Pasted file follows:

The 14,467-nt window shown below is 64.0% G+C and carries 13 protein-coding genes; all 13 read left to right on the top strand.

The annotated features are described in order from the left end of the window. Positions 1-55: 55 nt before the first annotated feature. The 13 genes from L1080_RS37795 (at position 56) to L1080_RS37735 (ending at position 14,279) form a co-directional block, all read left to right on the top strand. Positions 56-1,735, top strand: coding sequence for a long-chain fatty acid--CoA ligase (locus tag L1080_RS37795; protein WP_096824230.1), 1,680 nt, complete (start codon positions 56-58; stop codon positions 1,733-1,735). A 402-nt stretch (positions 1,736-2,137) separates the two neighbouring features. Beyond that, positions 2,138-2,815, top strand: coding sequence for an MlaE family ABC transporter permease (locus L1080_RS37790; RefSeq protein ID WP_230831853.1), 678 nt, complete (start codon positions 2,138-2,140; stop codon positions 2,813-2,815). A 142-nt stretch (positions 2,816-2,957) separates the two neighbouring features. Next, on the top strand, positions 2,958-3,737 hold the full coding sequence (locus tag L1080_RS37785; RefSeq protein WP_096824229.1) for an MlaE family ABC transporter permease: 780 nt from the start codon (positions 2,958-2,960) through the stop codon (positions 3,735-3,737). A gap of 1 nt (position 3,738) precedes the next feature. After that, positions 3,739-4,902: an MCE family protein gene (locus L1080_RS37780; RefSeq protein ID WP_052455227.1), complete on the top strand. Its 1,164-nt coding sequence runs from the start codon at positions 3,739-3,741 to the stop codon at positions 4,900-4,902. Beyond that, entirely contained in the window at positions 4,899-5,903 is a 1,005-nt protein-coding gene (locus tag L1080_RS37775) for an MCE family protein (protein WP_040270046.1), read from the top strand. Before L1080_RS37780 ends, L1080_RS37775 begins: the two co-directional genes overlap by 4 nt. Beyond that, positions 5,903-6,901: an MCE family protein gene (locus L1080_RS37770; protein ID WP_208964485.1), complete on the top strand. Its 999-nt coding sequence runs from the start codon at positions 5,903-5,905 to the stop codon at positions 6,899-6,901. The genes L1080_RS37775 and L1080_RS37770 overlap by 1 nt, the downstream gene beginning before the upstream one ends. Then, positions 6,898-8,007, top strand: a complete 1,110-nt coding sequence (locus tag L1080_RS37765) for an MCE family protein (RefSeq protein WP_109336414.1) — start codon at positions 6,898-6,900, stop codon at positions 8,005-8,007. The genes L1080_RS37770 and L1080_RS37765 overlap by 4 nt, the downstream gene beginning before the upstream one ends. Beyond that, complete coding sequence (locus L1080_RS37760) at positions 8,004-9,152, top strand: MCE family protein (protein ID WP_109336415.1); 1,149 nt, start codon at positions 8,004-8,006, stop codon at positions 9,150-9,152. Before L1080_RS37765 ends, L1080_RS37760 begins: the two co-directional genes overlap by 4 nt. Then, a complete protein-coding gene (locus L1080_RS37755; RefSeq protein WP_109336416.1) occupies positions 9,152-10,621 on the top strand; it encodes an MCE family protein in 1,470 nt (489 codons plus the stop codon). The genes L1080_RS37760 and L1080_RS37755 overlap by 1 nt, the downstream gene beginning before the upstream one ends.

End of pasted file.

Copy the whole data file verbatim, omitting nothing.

The 14,467-nt window shown below is 64.0% G+C and carries 13 protein-coding genes; all 13 read left to right on the top strand.

The annotated features are described in order from the left end of the window. Positions 1-55: 55 nt before the first annotated feature. The 13 genes from L1080_RS37795 (at position 56) to L1080_RS37735 (ending at position 14,279) form a co-directional block, all read left to right on the top strand. Positions 56-1,735, top strand: coding sequence for a long-chain fatty acid--CoA ligase (locus tag L1080_RS37795; protein WP_096824230.1), 1,680 nt, complete (start codon positions 56-58; stop codon positions 1,733-1,735). A 402-nt stretch (positions 1,736-2,137) separates the two neighbouring features. Beyond that, positions 2,138-2,815, top strand: coding sequence for an MlaE family ABC transporter permease (locus L1080_RS37790; RefSeq protein ID WP_230831853.1), 678 nt, complete (start codon positions 2,138-2,140; stop codon positions 2,813-2,815). A 142-nt stretch (positions 2,816-2,957) separates the two neighbouring features. Next, on the top strand, positions 2,958-3,737 hold the full coding sequence (locus tag L1080_RS37785; RefSeq protein WP_096824229.1) for an MlaE family ABC transporter permease: 780 nt from the start codon (positions 2,958-2,960) through the stop codon (positions 3,735-3,737). A gap of 1 nt (position 3,738) precedes the next feature. After that, positions 3,739-4,902: an MCE family protein gene (locus L1080_RS37780; RefSeq protein ID WP_052455227.1), complete on the top strand. Its 1,164-nt coding sequence runs from the start codon at positions 3,739-3,741 to the stop codon at positions 4,900-4,902. Beyond that, entirely contained in the window at positions 4,899-5,903 is a 1,005-nt protein-coding gene (locus tag L1080_RS37775) for an MCE family protein (protein WP_040270046.1), read from the top strand. Before L1080_RS37780 ends, L1080_RS37775 begins: the two co-directional genes overlap by 4 nt. Beyond that, positions 5,903-6,901: an MCE family protein gene (locus L1080_RS37770; protein ID WP_208964485.1), complete on the top strand. Its 999-nt coding sequence runs from the start codon at positions 5,903-5,905 to the stop codon at positions 6,899-6,901. The genes L1080_RS37775 and L1080_RS37770 overlap by 1 nt, the downstream gene beginning before the upstream one ends. Then, positions 6,898-8,007, top strand: a complete 1,110-nt coding sequence (locus tag L1080_RS37765) for an MCE family protein (RefSeq protein WP_109336414.1) — start codon at positions 6,898-6,900, stop codon at positions 8,005-8,007. The genes L1080_RS37770 and L1080_RS37765 overlap by 4 nt, the downstream gene beginning before the upstream one ends. Beyond that, complete coding sequence (locus L1080_RS37760) at positions 8,004-9,152, top strand: MCE family protein (protein ID WP_109336415.1); 1,149 nt, start codon at positions 8,004-8,006, stop codon at positions 9,150-9,152. Before L1080_RS37765 ends, L1080_RS37760 begins: the two co-directional genes overlap by 4 nt. Then, a complete protein-coding gene (locus L1080_RS37755; RefSeq protein WP_109336416.1) occupies positions 9,152-10,621 on the top strand; it encodes an MCE family protein in 1,470 nt (489 codons plus the stop codon). The genes L1080_RS37760 and L1080_RS37755 overlap by 1 nt, the downstream gene beginning before the upstream one ends.